Ben Barka is still held in high esteem because he never acceded to power. He could have faced difficulties at that time. He couldn’t rule according to his principles as he would have to ally with the Eastern Bloc to stay in power. In a sense emerging states couldn’t be totally independent. I wonder what the Moroccans would have made of his policy if he too would prove repressive to deal with his opponents. Even non-aligned movement couldn’t keep to its spirit. No single third world country regime was able during the Cold War to stay in power without siding with either the East or the West.
One fact that emerges is that figures like Ben Barka no longer stir the political classes in Morocco. The USFP tried to bank on this historical figure during the elections. But the voters no longer feel duped by ideology. They judge by facts. The USFP was disappointing because its current elite changed 180°. to paraphrase the old Arab poet:
ان المناضل من يقول ها أنذا
ليس المناضل من يقول كان بنبركة
Now who can be the new Ben Barka in Morocco now? Almost none. Power changes everything or rather it shows the called militants in their true colour.
Ben Barka will continue to attract attention just because of the mystery of his death. The world has changed a lot since his death. Those who still embrace his ideology are just a minority. Today there no longer the old clash between Communism and Capitalism. There is only the domination of Globalisation. How Ben Barka’s visions fit in today’s modern world as a mode for governance remains open to different political debates.
the fact that the quest for justice is (indeed) arduous and sometimes highly sensitive (for those involved enough to feel threatened) isn’t reason enough (as I’m sure you’ll agree) to shrug the whole matter off!
I mean, the killing of Ben Barka (as I’m sure you’ve understood) wasn’t a matter only for Moroccans since the man dedicated his whole life to the honourable cause of justice. These are not verbigerations from a nostalgic lounge pseudo-activist (that would be me!). Mehdi was not a fanatic, nor was he an obsessed power maniac.
You wrote that no Non-Aligned government has succeeded in clinging to power without slipping on one side or the other of the divide, and that is true to some extent. Remember that most of the charismatic leaders of the movement didn’t give up to their commitment nor did they cross-dressed as most of today pseudo-left does as a matter of routine; they were rather violently ousted from the power they legitimately owned or died in (to put it mildly) peculiar circumstances. As for siding with one or the other camp of the ideological divide, I would like to point at Malaysia as a reasonably successful exception… (Maybe we’ll expand on that particular example in another occasion).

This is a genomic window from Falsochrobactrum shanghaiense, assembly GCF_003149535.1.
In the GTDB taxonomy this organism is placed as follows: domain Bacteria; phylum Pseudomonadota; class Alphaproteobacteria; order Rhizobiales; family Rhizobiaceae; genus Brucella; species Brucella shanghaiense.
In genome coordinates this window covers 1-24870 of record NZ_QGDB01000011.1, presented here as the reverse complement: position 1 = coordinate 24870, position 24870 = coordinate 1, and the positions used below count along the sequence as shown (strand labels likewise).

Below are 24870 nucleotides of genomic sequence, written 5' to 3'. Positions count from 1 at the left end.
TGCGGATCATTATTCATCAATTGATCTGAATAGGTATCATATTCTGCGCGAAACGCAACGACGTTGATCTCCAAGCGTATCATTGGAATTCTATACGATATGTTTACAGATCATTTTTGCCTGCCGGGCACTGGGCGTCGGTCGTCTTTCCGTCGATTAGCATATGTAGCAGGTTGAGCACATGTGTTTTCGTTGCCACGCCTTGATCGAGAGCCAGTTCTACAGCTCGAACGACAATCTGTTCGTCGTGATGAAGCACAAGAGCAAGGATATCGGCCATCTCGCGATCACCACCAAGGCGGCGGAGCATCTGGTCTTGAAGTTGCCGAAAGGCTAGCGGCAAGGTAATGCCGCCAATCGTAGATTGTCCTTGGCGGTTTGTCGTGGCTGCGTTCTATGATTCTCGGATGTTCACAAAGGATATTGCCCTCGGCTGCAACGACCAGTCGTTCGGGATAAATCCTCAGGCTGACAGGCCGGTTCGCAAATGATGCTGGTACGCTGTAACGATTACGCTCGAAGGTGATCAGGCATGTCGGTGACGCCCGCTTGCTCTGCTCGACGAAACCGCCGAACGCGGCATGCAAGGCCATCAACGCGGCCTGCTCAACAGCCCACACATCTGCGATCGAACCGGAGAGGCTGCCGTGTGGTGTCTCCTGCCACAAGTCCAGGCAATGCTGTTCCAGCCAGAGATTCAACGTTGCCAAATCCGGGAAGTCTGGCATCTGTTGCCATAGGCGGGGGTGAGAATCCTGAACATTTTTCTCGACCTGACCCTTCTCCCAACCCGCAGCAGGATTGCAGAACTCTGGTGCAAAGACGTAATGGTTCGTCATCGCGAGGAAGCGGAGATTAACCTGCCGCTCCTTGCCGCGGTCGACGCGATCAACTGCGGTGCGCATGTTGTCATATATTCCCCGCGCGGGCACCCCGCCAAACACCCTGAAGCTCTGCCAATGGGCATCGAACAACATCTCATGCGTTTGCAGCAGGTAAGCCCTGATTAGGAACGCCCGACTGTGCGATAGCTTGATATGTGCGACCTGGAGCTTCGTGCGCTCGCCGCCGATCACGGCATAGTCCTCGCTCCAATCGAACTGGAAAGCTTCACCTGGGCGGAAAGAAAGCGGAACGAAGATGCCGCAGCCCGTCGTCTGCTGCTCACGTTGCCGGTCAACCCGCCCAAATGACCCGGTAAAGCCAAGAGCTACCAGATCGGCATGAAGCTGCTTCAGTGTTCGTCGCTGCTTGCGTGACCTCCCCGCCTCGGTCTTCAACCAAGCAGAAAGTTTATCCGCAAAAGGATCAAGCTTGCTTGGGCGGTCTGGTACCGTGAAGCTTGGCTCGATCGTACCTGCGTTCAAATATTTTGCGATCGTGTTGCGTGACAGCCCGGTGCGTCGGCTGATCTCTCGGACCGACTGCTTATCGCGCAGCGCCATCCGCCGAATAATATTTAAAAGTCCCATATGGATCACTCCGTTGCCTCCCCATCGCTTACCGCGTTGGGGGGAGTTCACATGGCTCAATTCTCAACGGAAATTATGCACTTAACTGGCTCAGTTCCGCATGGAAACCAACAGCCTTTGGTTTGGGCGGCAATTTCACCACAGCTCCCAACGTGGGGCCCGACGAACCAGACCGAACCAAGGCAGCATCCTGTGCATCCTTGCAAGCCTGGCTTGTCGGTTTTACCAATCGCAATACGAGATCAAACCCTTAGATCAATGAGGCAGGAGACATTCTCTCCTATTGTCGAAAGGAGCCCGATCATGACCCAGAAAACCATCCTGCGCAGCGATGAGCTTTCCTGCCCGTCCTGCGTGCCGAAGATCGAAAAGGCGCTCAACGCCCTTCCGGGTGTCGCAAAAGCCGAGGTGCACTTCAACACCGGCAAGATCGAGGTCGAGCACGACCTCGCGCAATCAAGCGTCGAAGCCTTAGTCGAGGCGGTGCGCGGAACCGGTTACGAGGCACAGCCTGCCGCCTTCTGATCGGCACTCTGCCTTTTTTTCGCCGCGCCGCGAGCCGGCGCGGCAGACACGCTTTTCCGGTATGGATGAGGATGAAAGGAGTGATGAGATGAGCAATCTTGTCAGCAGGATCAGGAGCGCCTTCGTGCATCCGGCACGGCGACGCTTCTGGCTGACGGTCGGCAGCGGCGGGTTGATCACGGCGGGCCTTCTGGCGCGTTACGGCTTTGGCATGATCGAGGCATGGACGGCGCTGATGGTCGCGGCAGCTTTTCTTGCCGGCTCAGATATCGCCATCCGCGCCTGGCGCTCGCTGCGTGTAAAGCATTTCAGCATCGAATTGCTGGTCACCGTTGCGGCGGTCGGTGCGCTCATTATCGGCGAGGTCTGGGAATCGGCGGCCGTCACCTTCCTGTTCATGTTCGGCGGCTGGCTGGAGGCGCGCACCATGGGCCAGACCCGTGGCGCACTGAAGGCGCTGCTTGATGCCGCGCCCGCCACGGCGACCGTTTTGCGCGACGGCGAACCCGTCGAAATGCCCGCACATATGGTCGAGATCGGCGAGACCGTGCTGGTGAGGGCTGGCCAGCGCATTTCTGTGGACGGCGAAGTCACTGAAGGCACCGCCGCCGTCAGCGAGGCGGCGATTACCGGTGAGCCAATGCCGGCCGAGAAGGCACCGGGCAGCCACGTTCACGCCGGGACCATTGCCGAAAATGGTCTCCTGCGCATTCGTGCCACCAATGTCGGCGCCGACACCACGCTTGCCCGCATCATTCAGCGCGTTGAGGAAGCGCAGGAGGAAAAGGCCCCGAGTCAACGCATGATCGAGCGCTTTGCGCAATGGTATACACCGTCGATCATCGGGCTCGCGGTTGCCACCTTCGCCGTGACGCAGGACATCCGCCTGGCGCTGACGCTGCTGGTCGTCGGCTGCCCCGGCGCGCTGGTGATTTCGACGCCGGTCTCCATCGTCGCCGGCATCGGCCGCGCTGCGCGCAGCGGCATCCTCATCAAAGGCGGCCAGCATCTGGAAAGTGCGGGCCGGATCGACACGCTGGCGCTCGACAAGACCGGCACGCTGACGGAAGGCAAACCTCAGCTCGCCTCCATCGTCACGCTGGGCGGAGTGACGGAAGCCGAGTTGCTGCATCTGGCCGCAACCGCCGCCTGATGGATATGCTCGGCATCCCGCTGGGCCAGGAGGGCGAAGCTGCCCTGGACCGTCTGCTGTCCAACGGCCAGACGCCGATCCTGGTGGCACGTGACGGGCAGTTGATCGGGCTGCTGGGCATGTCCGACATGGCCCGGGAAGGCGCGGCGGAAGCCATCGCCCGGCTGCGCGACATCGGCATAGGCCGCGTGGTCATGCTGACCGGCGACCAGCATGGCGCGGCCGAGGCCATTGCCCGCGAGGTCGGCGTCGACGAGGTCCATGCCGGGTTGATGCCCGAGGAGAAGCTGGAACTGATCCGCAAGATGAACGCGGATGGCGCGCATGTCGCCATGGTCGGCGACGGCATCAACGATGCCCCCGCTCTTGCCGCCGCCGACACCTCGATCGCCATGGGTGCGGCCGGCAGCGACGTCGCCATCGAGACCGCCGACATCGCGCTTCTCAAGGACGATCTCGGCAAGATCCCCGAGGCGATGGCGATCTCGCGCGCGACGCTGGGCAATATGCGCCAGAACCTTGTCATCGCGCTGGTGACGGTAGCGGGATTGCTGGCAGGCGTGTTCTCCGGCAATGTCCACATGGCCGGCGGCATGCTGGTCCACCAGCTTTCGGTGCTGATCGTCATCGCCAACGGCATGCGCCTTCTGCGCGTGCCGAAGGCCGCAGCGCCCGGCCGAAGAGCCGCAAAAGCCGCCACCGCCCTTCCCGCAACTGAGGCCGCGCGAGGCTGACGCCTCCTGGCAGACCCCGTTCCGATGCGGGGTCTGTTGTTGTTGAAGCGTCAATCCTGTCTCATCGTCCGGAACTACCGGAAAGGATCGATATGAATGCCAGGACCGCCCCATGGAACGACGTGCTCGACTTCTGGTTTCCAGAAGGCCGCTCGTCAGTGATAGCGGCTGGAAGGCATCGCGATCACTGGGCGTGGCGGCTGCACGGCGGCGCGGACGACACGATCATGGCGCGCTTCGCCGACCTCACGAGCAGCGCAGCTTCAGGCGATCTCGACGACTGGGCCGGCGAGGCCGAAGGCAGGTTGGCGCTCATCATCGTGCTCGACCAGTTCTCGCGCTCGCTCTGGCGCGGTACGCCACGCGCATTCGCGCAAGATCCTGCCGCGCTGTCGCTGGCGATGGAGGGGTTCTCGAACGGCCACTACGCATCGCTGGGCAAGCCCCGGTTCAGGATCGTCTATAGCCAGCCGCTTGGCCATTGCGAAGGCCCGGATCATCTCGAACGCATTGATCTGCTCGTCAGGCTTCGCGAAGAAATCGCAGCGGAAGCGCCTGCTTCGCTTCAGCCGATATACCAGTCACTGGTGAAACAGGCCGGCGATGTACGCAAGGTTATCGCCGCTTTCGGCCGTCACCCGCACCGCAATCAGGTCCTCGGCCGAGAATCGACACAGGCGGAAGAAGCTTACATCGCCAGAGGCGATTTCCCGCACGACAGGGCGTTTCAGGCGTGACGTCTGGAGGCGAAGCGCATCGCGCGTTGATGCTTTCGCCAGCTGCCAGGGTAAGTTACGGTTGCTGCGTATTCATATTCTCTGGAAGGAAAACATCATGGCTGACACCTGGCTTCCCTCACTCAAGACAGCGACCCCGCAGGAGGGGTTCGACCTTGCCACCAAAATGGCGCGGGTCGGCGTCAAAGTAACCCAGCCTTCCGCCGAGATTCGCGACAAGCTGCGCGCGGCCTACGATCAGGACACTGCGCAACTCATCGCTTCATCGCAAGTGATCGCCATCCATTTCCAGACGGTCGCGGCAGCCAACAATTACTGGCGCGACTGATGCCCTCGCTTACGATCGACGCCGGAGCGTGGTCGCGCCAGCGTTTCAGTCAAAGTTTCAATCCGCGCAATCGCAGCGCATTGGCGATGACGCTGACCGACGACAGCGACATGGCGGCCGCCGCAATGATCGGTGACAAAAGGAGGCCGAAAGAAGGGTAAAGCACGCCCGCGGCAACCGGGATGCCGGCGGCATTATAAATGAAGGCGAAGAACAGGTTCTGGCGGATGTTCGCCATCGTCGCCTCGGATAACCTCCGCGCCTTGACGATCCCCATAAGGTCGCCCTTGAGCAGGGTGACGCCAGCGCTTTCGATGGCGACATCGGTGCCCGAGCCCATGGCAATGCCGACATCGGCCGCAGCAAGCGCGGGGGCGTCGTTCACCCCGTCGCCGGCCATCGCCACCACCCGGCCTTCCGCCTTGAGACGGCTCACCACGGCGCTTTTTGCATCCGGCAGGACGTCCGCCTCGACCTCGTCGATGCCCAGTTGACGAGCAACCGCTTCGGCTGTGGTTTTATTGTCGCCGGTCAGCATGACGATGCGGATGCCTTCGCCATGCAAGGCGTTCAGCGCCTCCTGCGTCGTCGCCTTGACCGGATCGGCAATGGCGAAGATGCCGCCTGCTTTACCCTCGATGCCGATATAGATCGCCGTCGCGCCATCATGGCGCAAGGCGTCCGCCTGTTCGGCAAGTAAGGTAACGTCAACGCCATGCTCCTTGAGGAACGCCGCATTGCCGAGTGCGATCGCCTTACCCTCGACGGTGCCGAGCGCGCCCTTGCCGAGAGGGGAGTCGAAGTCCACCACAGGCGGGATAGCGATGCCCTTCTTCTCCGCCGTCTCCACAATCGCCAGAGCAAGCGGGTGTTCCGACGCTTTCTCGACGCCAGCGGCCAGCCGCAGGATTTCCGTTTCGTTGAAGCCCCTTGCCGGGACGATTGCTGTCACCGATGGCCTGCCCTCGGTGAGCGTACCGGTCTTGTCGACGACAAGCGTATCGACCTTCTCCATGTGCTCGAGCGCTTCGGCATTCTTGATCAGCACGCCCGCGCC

Finally; you wrote Abdelilah that: people were fascinated by Ben Barka ONLY because of the circumstances of his death AND that ideology is no longer a matter of relevance in today’s globalized world.
FIRST: I find it hard to believe that an intelligent man like you my friend could wipe off the memory and achievements of a dedicated, honest, altruistic, progressive, humanist, clever, driven, inspired, compassionate, patriotic, visionary, avant-garde (… I could go on for years!) fellow Moroccan and reduce his legacy to ashes. That would be a bit insulting for the wife and the children of Mehdi who have seen their lives scattered and their hopes poisoned… and for the sake of what? OTHER FELLOW MOROCCANS!!
SECOND: as for the matter of ideology and globalization.
Wasn’t Mehdi stunningly early in calling for a Globalized, compassionate world. The issue of Ideology and old Left vs Right divide may have blurred as years went by, I agree, but the underpinning issues (social issues) behind the so-called ideologies are still here and even more today than ever. When we talk about Capitalism vs Communism what are we talking about in reality? We are talking about two aberrations (both being an extremist reaction to one another) stemming from the urgent need for social justice. You may say that ideology is an anachronism; I say that the struggle for which Mehdi has died is still here, still worth fighting… it’s Altruism vs Egoism!
In fact I am not undermining Benbarka’s legacy. Even King Hassan II admitted the great influence of the man on him. Moroccans in particular should be proud of a visionary like him who resisted the temptation of power without being able to implement his views.